(NaturalNews) Few could have envisioned it even just a few years ago, but it’s happening now, and on an ever-widening scale. More big U.S. banks are shunning cash, because the banking system has become so dependent on other “assets” that large cash deposits actually pose a threat to their financial health, according to The Wall Street Journal.
And the largest U.S. bank in terms of assets — JP Morgan Chase & Co. — has dramatically cut “unwanted” deposits to the tune of $150 billion this year alone, in part by charging customers fees. Continue reading
As Deutsche Bank’s George Saravelos politely puts it, “Developments since the Greek election on Sunday have moved very fast.” And indeed, so far the new Tsipras cabinet, and here we focus on the words and deeds of the new finance minister Yanis Varoufakis, has shown that the market’s greatest hope – that the status quo in Greece will continue – has been crushed into a pulp (and so have Greek stock and bond prices) especially following yesterday’s most recent comments by the finmin in which he said that Greece “does not want the $7 billion” from the Troika agreement and that it wants to “rethink the whole program”, culminating with an epic exchange with Eurogroup chief Jeroen Dijsselbloem in which Greece made it clear that the “constructive talks” are over.
And suddenly the Eurozone is stunned, because what had until now been its greatest carrot when it comes to dealing with Greece, has become completely useless when the impoverished, insolvent nation itself says it no longer needs a bailout, seemingly blissfully unaware of the consequences. Continue reading
The background on Bitcoin isn’t all that clear, but with JP Morgan Chase & Co. it is. This bank has been known to be not-so ‘Obama friendly’ and subsequently became a large target of the Obama administration via extortion. It doesn’t take much to connect the dots. The public doesn’t care, either, as they see these executives as ‘one per-centers’ and ‘big evil bankers’, yet they can never put a face to these supposed villans and put all bankers in the same basket. America is infiltrated and overrun in every facet of society from the military to the banking industry and the judicial system to the school system.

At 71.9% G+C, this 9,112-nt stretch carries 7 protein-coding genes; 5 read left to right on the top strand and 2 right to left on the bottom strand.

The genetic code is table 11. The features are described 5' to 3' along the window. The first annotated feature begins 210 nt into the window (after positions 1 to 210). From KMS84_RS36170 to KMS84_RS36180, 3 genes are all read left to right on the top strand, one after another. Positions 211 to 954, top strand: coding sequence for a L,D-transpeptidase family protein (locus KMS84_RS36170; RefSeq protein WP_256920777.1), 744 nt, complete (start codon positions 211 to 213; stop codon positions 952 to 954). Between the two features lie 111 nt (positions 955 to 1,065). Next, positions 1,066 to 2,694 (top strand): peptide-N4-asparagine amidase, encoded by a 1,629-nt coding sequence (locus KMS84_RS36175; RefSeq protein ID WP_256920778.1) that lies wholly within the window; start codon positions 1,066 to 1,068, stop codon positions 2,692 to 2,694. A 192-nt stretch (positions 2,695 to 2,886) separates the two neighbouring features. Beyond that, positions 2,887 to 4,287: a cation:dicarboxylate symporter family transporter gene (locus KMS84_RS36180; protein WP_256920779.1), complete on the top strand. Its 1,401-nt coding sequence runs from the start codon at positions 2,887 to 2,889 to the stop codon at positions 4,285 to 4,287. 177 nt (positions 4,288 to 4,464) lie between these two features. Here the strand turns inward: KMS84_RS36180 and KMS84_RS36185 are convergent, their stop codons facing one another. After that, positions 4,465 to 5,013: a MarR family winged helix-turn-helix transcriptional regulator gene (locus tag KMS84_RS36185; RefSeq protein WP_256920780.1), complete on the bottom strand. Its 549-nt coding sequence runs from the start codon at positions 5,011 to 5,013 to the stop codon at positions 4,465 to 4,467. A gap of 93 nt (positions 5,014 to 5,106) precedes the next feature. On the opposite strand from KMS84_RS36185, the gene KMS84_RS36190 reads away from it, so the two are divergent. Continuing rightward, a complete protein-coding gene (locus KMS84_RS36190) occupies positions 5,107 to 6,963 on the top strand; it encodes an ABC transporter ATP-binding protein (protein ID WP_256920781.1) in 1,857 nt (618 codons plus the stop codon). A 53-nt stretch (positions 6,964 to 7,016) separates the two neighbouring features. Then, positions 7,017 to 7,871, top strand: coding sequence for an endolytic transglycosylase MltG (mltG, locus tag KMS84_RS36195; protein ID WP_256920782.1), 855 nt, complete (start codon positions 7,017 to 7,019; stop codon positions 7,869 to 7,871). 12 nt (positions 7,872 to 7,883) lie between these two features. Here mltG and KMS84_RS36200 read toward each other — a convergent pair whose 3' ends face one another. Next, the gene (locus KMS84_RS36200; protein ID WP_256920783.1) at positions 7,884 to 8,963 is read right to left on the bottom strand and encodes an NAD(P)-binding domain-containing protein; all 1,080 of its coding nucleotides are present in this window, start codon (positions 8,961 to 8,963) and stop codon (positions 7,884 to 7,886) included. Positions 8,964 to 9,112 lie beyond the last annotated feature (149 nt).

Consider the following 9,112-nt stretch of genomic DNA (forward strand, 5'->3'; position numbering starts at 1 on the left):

See the following related articles for a background on JP Morgan Chase & Co.:
- J.P. MORGAN’S $13 BILLION SETTLEMENT CASTS DOUBT ON OBAMA DOJ’S PROSECUTORIAL DISCRETION
- Burglarizing J.P. Morgan Chase, And Slapping Down Prudential: The New, Tyrannical Normal
- J.P. Morgan’s Legal Tally Grows (Again)
It appears bitcoin’s recent turmoil has claimed its first life.
Autumn Radtke, a 28-year-old American CEO of bitcoin exchange firm First Meta, was found dead in her Singapore apartment on Feb. 28.
Radtke formerly worked with Apple and other Silicon Valley tech firms on developing digital payment systems.
Radtke’s death brings the number of questionable financial sector deaths this year to eight. Continue reading
Cyber attacks on the biggest U.S. banks, including JPMorgan Chase & Co. (JPM) and Wells Fargo & Co., have breached some of the nation’s most advanced computer defenses and exposed the vulnerability of its infrastructure, said cybersecurity specialists tracking the assaults.
The attack, which a U.S. official yesterday said was waged by a still-unidentified group outside the country, flooded bank websites with traffic, rendering them unavailable to consumers and disrupting transactions for hours at a time.
While the group is using a method known as distributed denial-of-service, or DDoS, to overwhelm financial-industry websites with traffic from hijacked computers, the attacks have taken control of commercial servers that have much more power, according to the specialists.
“The notable thing is the volume and the scale of the traffic that’s been directed at these sites, and that’s very rare,” Dmitri Alperovitch, co-founder and chief technology officer of Palo Alto, California-based security firm CrowdStrike Inc. (0192981D), said in a phone interview.
Full article: Cyber Attacks on U.S. Banks Expose Computer Vulnerability (Bloomberg Businessweek)